Adhyatmayoga, Adhyātmayoga, Adhyatma-yoga: 5 definitions

Introduction:

Adhyatmayoga means something in Hinduism, Sanskrit. If you want to know the exact meaning, history, etymology or English translation of this term then check out the descriptions on this page. Add your comment or reference to a book if you want to contribute to this summary article.

In Hinduism

Purana and Itihasa (epic history)

[«previous next»] — Adhyatmayoga in Purana glossary
Source: archive.org: Shiva Purana - English Translation

Adhyātmayoga (अध्यात्मयोग) refers to the “Yoga of the Soul”, according the Śivapurāṇa 2.2.15. Accordingly as Brahmā narrated to Nārada:—“[...] On arrival there, after paying respects to the lord [Śiva] with great excitement we lauded Him with various hymns with palms joined in reverence. The Devas said: [...] We eulogise Thee, the imperishable supreme Brahman, the omnipresent whose features are unmanifest, who can be attained by the Yoga of the Soul (adhyātmayoga) and is complete”.

Purana book cover
context information

The Purana (पुराण, purāṇas) refers to Sanskrit literature preserving ancient India’s vast cultural history, including historical legends, religious ceremonies, various arts and sciences. The eighteen mahapuranas total over 400,000 shlokas (metrical couplets) and date to at least several centuries BCE.

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Yoga (school of philosophy)

[«previous next»] — Adhyatmayoga in Yoga glossary
Source: ORA: Amanaska (king of all yogas): A Critical Edition and Annotated Translation by Jason Birch

Adhyātmayoga (अध्यात्मयोग) refers to “meditation on the (indivisible) self”, according to the Amanaska Yoga treatise dealing with meditation, absorption, yogic powers and liberation.—Accordingly, as Īśvara says to Vāmadeva: “[...] Therefore, having abandoned divisible objects through meditation on the indivisible self (niṣkala-adhyātmayoga), the breath disappears. After that, the mind [disappears] and because of the disappearance. of the [mind], liberation [occurs]. Having reflected thus [on this sequence], O adepts, make an effort to obtain the natural, pure, undivided and unchangeable no-mind [state] right from the start. [...]”.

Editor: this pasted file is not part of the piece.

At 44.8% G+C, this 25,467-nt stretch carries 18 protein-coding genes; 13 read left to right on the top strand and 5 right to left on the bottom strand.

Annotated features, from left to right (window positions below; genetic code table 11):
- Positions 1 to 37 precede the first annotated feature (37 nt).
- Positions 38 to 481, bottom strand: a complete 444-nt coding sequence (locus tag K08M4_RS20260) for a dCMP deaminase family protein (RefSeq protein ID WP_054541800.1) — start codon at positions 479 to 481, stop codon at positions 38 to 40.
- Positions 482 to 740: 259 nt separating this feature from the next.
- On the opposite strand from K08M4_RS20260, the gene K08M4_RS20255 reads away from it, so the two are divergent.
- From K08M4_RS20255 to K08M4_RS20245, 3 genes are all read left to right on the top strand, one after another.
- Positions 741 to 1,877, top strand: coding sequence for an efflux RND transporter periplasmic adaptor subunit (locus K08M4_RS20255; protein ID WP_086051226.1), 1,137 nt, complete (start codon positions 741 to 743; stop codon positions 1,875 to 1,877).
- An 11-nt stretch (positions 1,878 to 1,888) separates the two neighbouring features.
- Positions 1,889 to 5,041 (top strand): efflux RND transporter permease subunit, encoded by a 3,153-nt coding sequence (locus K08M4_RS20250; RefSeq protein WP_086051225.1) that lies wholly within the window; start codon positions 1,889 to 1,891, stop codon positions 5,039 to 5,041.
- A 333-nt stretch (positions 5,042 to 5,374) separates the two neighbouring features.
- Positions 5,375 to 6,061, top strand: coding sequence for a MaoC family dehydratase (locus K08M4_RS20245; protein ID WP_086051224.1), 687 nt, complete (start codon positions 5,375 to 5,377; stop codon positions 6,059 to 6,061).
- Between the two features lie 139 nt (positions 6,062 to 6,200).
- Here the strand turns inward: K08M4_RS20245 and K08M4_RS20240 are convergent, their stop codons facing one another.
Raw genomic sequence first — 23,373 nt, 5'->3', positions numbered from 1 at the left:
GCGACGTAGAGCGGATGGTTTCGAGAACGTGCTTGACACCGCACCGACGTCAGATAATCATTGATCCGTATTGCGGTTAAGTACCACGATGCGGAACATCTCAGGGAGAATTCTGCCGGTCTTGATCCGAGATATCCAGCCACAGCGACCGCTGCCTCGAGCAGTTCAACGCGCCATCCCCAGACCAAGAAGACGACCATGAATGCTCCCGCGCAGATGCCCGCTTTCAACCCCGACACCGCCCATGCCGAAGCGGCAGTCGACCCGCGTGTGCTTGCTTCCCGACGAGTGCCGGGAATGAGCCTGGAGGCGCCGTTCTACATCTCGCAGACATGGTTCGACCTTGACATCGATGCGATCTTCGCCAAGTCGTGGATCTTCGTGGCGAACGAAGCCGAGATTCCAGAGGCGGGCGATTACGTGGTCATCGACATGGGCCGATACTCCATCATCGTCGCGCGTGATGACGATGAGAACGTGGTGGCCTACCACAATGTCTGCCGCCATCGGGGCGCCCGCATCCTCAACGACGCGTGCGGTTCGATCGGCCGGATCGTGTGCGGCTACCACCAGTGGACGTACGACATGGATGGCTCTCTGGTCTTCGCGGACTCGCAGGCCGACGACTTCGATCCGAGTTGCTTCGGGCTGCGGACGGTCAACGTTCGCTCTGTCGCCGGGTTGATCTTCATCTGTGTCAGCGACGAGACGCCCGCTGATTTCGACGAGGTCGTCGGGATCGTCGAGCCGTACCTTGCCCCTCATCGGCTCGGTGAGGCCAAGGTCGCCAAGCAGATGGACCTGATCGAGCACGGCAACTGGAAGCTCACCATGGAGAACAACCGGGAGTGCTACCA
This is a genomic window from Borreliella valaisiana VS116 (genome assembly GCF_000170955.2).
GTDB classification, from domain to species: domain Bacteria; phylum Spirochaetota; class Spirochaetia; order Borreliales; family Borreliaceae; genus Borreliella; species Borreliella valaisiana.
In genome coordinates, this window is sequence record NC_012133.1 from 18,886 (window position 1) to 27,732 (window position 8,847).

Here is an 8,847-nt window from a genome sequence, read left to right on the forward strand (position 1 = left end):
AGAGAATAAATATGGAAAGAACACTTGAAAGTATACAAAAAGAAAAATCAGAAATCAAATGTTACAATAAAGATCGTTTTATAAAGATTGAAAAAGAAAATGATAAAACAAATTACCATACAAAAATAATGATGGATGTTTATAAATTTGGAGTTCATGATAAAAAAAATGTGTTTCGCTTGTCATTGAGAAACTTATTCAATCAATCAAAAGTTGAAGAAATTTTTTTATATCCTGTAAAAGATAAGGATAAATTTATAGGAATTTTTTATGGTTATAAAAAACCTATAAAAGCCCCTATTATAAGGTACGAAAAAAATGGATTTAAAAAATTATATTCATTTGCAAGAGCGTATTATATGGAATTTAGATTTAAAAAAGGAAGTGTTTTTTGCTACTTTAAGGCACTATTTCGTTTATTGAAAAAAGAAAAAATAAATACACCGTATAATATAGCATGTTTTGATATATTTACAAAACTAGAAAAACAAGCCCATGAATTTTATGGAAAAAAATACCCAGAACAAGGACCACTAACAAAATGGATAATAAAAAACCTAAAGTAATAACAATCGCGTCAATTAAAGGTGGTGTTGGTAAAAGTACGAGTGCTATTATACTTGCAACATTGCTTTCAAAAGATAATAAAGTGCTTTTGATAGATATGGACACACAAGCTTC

Yoga book cover
context information

Yoga is originally considered a branch of Hindu philosophy (astika), but both ancient and modern Yoga combine the physical, mental and spiritual. Yoga teaches various physical techniques also known as āsanas (postures), used for various purposes (eg., meditation, contemplation, relaxation).

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Languages of India and abroad

Sanskrit dictionary

[«previous next»] — Adhyatmayoga in Sanskrit glossary
Source: DDSA: The practical Sanskrit-English dictionary

Adhyātmayoga (अध्यात्मयोग).—[ātmānaṃ kṣetrajñamadhikṛtya yogaḥ] concentration of the mind on the Ātman drawing it off from all objects of sense.

Derivable forms: adhyātmayogaḥ (अध्यात्मयोगः).

Adhyātmayoga is a Sanskrit compound consisting of the terms adhyātma and yoga (योग).

Source: Cologne Digital Sanskrit Dictionaries: Aufrecht Catalogus Catalogorum

Adhyātmayoga (अध्यात्मयोग) as mentioned in Aufrecht’s Catalogus Catalogorum:—yoga. Burnell. 112^b.

context information

Sanskrit, also spelled संस्कृतम् (saṃskṛtam), is an ancient language of India commonly seen as the grandmother of the Indo-European language family (even English!). Closely allied with Prakrit and Pali, Sanskrit is more exhaustive in both grammar and terms and has the most extensive collection of literature in the world, greatly surpassing its sister-languages Greek and Latin.

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Kannada-English dictionary

[«previous next»] — Adhyatmayoga in Kannada glossary
Source: Alar: Kannada-English corpus

Adhyātmayōga (ಅಧ್ಯಾತ್ಮಯೋಗ):—[noun] (phil.) the act of withdrawing oneself from the objects of the senses and meditating on the Supreme.

context information

Kannada is a Dravidian language (as opposed to the Indo-European language family) mainly spoken in the southwestern region of India.

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